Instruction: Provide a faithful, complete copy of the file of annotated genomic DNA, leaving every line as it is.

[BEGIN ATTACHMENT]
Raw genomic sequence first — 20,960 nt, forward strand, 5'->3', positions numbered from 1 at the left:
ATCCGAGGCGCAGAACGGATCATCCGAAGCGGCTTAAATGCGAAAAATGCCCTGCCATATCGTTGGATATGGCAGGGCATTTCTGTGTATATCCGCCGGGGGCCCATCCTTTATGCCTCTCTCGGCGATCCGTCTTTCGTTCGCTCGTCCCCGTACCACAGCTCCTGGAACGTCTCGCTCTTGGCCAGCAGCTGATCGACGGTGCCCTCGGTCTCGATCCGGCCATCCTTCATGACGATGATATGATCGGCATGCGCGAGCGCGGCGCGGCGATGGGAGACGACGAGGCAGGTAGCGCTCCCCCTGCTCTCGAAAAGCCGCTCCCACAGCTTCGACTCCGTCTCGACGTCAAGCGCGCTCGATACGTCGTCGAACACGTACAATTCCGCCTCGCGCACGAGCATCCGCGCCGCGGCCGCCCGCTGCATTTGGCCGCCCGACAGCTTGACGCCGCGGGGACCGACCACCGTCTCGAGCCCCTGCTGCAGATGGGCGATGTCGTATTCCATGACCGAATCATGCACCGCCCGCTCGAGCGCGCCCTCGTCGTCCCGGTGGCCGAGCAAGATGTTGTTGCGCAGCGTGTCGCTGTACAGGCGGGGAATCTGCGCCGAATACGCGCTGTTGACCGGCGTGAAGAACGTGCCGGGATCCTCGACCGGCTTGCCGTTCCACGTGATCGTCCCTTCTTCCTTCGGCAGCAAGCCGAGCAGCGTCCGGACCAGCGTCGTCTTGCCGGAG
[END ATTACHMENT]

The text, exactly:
Raw genomic sequence first — 20,960 nt, forward strand, 5'->3', positions numbered from 1 at the left:
ATCCGAGGCGCAGAACGGATCATCCGAAGCGGCTTAAATGCGAAAAATGCCCTGCCATATCGTTGGATATGGCAGGGCATTTCTGTGTATATCCGCCGGGGGCCCATCCTTTATGCCTCTCTCGGCGATCCGTCTTTCGTTCGCTCGTCCCCGTACCACAGCTCCTGGAACGTCTCGCTCTTGGCCAGCAGCTGATCGACGGTGCCCTCGGTCTCGATCCGGCCATCCTTCATGACGATGATATGATCGGCATGCGCGAGCGCGGCGCGGCGATGGGAGACGACGAGGCAGGTAGCGCTCCCCCTGCTCTCGAAAAGCCGCTCCCACAGCTTCGACTCCGTCTCGACGTCAAGCGCGCTCGATACGTCGTCGAACACGTACAATTCCGCCTCGCGCACGAGCATCCGCGCCGCGGCCGCCCGCTGCATTTGGCCGCCCGACAGCTTGACGCCGCGGGGACCGACCACCGTCTCGAGCCCCTGCTGCAGATGGGCGATGTCGTATTCCATGACCGAATCATGCACCGCCCGCTCGAGCGCGCCCTCGTCGTCCCGGTGGCCGAGCAAGATGTTGTTGCGCAGCGTGTCGCTGTACAGGCGGGGAATCTGCGCCGAATACGCGCTGTTGACCGGCGTGAAGAACGTGCCGGGATCCTCGACCGGCTTGCCGTTCCACGTGATCGTCCCTTCTTCCTTCGGCAGCAAGCCGAGCAGCGTCCGGACCAGCGTCGTCTTGCCGGAG